"Mr. Powell was paying money, and he understood it to be a quid pro quo that he would not get juveniles anymore if he didn't pay up the money," Zubrod said. "And he paid over $700,000 for that purpose."

Prosecutors contend that Powell sent his kickback checks to Pinnacle, the Florida firm - ostensibly to rent a $1 million condo, or to pay fees for a boat slip.

They also say he delivered $143,500 in cash - some of it stuffed into FedEx boxes - and had it delivered to Conahan.

On one tape, prosecutors say, Conahan made reference to the fact that the two judges had closed down the county's old publicly owned juvenile jail.

"Listen, you paid me rent for my condo," Conahan is quoted as saying in another conversation. "You didn't pay me rent for my condo to shut the juvenile detention center down or fix cases."

"It's $15,000 for 60 months. $900,000," Conahan continued. "That's what you were supposed to pay."

In other taped conversations, the participants wondered if an unnamed female employee was cooperating with federal investigators.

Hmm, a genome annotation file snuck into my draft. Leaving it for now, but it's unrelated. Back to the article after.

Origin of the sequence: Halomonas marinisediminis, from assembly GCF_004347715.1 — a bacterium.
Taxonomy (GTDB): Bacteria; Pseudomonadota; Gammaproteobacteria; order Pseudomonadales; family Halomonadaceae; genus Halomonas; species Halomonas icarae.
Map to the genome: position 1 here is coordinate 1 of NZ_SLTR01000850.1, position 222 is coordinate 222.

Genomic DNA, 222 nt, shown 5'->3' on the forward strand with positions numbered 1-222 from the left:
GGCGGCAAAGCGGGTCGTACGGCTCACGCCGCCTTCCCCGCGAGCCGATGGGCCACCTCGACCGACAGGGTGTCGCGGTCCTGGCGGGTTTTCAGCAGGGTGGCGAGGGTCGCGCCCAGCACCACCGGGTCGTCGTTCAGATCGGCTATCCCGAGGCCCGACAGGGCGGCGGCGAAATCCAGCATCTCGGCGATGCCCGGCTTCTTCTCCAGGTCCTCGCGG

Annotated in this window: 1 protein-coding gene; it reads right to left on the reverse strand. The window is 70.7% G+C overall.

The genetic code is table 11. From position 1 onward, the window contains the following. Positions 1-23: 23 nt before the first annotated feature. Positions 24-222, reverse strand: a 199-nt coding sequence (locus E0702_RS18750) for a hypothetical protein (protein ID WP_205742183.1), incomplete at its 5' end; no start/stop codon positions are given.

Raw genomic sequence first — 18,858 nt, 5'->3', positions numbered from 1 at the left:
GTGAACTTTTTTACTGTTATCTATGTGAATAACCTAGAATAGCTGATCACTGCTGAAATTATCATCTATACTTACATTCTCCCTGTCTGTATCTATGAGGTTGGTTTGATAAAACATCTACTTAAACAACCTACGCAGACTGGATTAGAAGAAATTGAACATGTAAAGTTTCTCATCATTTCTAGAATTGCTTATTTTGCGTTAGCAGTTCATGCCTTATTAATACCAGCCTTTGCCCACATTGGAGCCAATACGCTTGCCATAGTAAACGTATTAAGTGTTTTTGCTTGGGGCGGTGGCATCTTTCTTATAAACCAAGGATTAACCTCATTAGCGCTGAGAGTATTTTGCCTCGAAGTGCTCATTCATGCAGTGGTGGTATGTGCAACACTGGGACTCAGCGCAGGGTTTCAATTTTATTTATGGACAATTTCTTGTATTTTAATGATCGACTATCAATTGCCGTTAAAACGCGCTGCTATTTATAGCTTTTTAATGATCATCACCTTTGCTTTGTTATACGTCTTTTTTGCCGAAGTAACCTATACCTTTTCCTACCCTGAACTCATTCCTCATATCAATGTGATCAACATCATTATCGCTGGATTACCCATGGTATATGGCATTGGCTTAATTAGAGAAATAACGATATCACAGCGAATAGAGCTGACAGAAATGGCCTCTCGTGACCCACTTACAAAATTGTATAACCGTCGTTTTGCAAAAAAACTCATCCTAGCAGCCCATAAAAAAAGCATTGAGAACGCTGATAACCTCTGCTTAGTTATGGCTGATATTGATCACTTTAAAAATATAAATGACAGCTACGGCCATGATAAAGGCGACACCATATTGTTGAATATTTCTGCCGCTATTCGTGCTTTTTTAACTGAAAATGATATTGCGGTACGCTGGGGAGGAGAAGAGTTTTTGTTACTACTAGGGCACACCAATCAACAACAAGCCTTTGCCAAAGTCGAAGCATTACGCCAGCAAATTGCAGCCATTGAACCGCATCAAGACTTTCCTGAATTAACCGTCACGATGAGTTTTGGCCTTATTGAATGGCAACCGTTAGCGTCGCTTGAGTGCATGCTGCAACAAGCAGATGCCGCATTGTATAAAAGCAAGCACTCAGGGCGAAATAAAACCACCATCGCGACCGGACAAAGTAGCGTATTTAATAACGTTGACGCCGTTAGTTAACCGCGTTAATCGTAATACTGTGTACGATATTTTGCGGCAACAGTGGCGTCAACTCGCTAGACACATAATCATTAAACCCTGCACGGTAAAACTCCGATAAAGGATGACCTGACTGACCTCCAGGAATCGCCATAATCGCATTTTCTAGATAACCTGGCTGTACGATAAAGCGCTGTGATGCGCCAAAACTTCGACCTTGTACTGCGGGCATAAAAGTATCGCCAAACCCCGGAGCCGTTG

"But I'm gonna tell you, she didn't give me any boxes," Conahan is quoted as having told Powell. "And if you gave her stuff to give to me . . . it was documents. Maps. It was anything."

"That's our story," Powell said. "We'll stick to it."

"Yeah," Conahan said. "She's wearing a wire. That's why she didn't show up today."

Al Flora, Ciavarella's criminal defense attorney - and, as of two weeks ago, Luzerne County's chief public defender - said he intended to file a reply to the government's brief, which is due Friday. In previous motions, defense attorneys argued that the tapes are not admissible because they contain the defendants' defense strategy - and that prosecutors have engaged in "outrageous" conduct.

Prosecutors said the taped conversations weren't about strategy - they were about perjury.

"Powell repeatedly pointed out that he had in fact paid them cash on several occasions," the prosecutors' brief says. "The defendants replied that they needed to testify that they had received no cash from Powell and warned Powell that he had better keep to that story."

That evidence is key to the prosecution's case against Ciavarella. A federal judge is expected to decide this summer whether the tapes can be used in court.